EQ Bank Launches New Prepaid Mastercard

The past 18 months have been rough for the prepaid credit card industry. Mogo abolished its rewards program, while Stack self-destructed by charging users foreign exchange fees.

I’m happy to report that there’s some good news in this section of the personal financial services market: the online-only institution EQ Bank has quietly launched their pilot prepaid card, and its features are pretty strong.

Let’s get into the details, and hope that this becomes the standard for new products in Canada.

EQ Bank Card: A New Prepaid Contender

From EQ Bank’s own marketing materials, their new card is blasting out its proverbial gate at a gallop. Just take a look at the features:

To summarize the highlights, here’s what the card offers:

Cash back equal to 0.5% certainly isn’t enough to turn this card into your daily driver – for that, you’d be much better off using a card with a higher rate of return, and with rewards denominated in a more valuable program. Also be advised the 0.5% cash back is paid out monthly to your EQ Bank Savings Account, which you’ll need to have in order to obtain and load the card.

Similarly, the 2.5% interest is also paid out to your EQ Bank Savings Account, and is calculated to the moment you spent whatever was loaded. That means you can allocate a slice of your savings balance to your spending card, without missing the opportunity to earn interest on that chunk of change before it is spent. (Note that this rate will fluctuate when EQ Bank adjusts their interest rate on savings accounts.)

While the cash back and interest features are handy, they hardly set the card apart. Instead, the card’s generosity on ATM withdrawals and foreign transactions are by far its most powerful elements.

Not only does the EQ Bank Card not charge ATM fees itself, but it will also reimburse you any fees charged by the machine. You’ll get reimbursed within 10 business days of making a withdrawal.

This “truly ding-free” perk also exists on the Charles Schwab debit card available in the US. It’s great to see this benefit coming to Canada for the first time.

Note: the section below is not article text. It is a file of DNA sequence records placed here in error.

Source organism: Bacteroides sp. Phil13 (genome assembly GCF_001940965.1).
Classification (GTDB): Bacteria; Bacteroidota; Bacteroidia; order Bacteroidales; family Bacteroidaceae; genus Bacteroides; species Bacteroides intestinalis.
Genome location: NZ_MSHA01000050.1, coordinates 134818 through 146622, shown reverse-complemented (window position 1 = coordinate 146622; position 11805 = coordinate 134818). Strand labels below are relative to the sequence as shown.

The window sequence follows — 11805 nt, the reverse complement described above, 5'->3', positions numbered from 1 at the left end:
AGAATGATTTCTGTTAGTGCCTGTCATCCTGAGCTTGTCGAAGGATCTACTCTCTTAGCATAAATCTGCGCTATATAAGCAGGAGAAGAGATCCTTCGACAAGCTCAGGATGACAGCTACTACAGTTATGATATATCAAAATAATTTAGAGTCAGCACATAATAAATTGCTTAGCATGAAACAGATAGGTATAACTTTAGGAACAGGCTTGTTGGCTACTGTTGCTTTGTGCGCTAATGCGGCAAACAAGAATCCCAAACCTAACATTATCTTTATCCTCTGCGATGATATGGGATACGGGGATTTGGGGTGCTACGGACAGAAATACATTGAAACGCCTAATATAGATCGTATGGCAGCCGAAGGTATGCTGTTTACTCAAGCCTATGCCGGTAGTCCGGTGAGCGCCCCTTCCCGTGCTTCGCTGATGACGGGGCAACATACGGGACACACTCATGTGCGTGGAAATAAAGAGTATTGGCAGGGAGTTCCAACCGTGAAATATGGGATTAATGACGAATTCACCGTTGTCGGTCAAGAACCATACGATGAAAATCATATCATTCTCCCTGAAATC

Alas, the ATM reimbursement is only available on withdrawals within Canada, but I hope it comes to extend to the rest of the world – then this card would be a true must-have in any savvy traveller’s wallet!

For use out of the country, you’ll still reap the benefits of no foreign currency conversion fees. Transactions denominated in anything other than Canadian dollars are simply converted at the Mastercard rate, with no additional spread or surcharge. As per my reading of the cardholder agreement, this includes purchases as well as ATM withdrawals in a foreign currency.

Considering this card’s ATM advantages both at home and abroad, the EQ Bank Card gives the Wise Card, about which I’ve previously raved, a serious run for its money.

The ability to withdraw foreign cash without a markup would make the EQ Bank Card a must-have.

Despite my enthusiasm, it’s very important to remember that this card remains a prepaid option. You’re spending your own money via this platform, so you can’t use it for an interest-free grace period with a statement cycle, or as a credit-builder.

Moreover, as a Mastercard, even though it’s prepaid, you can’t use it entirely like a Canadian debit card. It won’t be accepted by merchants that only take Interac card payments, for example, as it will be processed as a Mastercard at the point of sale.